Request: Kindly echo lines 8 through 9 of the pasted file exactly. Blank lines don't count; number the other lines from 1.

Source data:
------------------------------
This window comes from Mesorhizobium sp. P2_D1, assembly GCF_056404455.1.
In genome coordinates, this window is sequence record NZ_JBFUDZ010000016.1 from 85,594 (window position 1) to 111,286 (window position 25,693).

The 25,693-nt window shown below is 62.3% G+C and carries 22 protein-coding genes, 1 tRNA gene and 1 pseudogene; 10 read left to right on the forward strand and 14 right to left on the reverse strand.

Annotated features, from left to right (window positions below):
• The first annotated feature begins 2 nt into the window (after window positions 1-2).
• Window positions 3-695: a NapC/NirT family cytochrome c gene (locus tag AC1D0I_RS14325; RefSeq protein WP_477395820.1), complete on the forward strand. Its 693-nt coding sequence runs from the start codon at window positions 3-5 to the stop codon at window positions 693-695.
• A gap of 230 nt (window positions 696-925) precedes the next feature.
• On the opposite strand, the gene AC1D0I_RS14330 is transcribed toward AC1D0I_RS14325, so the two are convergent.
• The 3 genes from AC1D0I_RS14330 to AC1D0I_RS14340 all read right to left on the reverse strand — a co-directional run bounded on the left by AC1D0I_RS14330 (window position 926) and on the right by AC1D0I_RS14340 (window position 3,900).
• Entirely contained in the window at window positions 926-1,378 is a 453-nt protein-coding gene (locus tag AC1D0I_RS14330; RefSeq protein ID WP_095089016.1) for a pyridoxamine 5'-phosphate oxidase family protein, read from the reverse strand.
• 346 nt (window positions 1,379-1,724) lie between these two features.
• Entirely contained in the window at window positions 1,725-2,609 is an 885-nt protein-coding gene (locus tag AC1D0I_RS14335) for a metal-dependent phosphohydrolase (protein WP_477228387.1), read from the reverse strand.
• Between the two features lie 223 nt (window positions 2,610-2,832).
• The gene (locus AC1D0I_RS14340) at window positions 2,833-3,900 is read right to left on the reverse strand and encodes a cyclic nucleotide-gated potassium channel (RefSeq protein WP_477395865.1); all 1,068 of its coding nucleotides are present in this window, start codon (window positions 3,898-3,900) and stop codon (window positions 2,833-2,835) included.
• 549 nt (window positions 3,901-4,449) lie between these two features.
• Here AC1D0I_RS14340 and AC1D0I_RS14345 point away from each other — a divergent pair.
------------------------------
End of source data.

• On the opposite strand, the gene AC1D0I_RS14330 is transcribed toward AC1D0I_RS14325, so the two are convergent.
• The 3 genes from AC1D0I_RS14330 to AC1D0I_RS14340 all read right to left on the reverse strand — a co-directional run bounded on the left by AC1D0I_RS14330 (window position 926) and on the right by AC1D0I_RS14340 (window position 3,900).